• Lasser is confronted by a reporter in a straw hat before his encounter with The Question—this reporter's appearance is similar to that of Carl Kolchak, a conspiracy hunter similar to the X-Files' Fox Mulder.
  • Lasser claims to have obtained his story from a girl—Galatea—who he describes as a "real farmer's daughter-type", a reference to Supergirl's living on Jonathan and Martha Kent's farm near Smallville, Kansas.
  • Question's break-in to the genetics lab—carefully examining the keycard lock, then lobbing a flowerpot through the window—echoes a humorous scene from the 1992 film Sneakers, when Bishop (Robert Redford) listens to a long, involved explanation on how to defeat an electronic keypad lock, then kicks the door open and says, "that worked".
  • Over the course of Supergirl's fight with Galatea, the top of Kara's costume is torn to expose her cleavage in a manner not unlike Galatea's costume, while Tea's costume is torn to expose her midriff much like Supergirl's.


Actor Role
Carl Lumbly J'onn J'onzz
Jeffrey Combs The Question
Robert Foxworth Emil Hamilton
Sam McMurray Gilbert Halstrom
Jerry (uncredited)
Charles Napier General Hardcastle
Roger Rose Lasser
Cadmus Agent (uncredited)
Security Guard (uncredited)
Kin Shriner Green Arrow
Cree Summer Radio Singer
Watchtower Computer (uncredited)
Nicholle Tom Supergirl

Uncredited appearances[]


Green Arrow: Don't listen to this guy. Everything's conspiracies with him.
Question: Not conspiracies. Conspiracy, singular.

Question: Reaching back to Ancient Egypt, there's been a single cabal of powerful individuals directing the course of human history. But the common man prefers to believe they don't exist, which aides their success.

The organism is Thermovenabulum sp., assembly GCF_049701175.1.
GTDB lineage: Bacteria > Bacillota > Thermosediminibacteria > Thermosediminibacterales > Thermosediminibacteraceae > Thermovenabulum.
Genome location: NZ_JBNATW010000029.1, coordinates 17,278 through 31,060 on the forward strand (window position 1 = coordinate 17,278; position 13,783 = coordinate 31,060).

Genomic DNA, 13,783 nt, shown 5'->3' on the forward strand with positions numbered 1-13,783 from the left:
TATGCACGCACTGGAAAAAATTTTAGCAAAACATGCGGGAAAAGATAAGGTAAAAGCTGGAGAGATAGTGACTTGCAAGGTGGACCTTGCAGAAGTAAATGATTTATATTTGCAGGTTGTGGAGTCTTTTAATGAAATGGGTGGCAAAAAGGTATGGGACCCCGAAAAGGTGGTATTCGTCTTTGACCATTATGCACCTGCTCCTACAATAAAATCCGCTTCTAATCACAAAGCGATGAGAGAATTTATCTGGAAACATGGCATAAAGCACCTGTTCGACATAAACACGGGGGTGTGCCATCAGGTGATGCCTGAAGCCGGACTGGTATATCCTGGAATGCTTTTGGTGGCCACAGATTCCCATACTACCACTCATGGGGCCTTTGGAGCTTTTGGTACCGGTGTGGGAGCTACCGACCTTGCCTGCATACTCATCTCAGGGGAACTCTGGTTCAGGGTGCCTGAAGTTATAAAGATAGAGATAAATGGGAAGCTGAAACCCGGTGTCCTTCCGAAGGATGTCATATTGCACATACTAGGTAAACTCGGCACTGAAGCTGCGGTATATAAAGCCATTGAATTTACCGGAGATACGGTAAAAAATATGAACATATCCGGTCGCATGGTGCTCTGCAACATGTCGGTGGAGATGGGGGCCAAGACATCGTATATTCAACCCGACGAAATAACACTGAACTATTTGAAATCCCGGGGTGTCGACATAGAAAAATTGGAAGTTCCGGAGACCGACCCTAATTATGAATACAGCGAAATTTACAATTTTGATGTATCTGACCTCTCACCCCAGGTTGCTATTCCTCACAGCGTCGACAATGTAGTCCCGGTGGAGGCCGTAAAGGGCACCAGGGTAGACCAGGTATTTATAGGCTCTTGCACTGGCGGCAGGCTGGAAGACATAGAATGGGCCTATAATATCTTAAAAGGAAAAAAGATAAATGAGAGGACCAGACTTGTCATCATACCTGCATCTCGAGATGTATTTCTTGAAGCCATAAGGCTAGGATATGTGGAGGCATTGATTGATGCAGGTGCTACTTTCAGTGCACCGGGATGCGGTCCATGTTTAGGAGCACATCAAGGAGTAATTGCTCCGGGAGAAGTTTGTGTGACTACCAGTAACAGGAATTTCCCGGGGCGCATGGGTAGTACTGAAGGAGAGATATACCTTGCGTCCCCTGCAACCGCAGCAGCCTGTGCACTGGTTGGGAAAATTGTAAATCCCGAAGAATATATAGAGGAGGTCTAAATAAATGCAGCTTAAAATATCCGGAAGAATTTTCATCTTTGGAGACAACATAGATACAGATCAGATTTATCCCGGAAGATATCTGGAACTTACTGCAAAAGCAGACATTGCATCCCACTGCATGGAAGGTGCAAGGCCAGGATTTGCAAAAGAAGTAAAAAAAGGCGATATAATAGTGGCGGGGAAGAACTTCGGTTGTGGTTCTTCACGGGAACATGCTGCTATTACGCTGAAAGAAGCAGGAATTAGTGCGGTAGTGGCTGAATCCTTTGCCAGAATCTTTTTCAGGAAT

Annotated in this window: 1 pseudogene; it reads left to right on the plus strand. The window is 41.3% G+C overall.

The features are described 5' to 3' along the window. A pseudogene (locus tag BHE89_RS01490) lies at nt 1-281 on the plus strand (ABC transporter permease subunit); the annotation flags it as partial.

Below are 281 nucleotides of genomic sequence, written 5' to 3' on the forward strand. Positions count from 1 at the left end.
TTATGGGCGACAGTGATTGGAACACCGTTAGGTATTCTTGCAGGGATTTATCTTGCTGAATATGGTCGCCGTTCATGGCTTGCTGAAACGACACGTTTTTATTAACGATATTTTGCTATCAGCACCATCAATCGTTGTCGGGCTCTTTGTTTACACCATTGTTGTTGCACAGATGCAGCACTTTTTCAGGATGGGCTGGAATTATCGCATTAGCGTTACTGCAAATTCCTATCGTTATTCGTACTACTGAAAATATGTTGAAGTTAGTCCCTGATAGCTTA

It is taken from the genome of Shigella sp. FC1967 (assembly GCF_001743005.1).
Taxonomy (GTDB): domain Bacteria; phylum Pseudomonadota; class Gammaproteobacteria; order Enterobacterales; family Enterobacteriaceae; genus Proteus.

Supergirl: Global warming? Military upheavals in the Third World? Actors elected to public office?
Green Arrow: The spread of coffee bars? Germs outpacing antibiotics? And boy bands? C'mon, who would gain from all this?
Question: Who indeed?

Green Arrow: This whole trip might just prove the kid shouldn't eat nachos before bed.
Question: Peanut butter sandwiches.
Supergirl: How did - What, do you go through my trash?
Question: Please... I go through everyone's trash.

Question: (singing) ...Fell in love again, what am I gonna tell my friends? It just happened. You walked in my door, now I don't wanna be alone no more... (breaks into Nuvo-Gen)

Green Arrow: So I think that answered everything.
Question: A little too well.
Green Arrow: Does everything have a sinister motive in your world?
Question: Yours too. You just don't know it.

General Hardcastle: What? I told you everything I... Supergirl?
Galatea: Yes... and no.

  1. 1.0 1.1 Top 10 Toons on the Air - 1.) Justice League Unlimited by Mike Cotton - Wizard Magazine #168 October 2005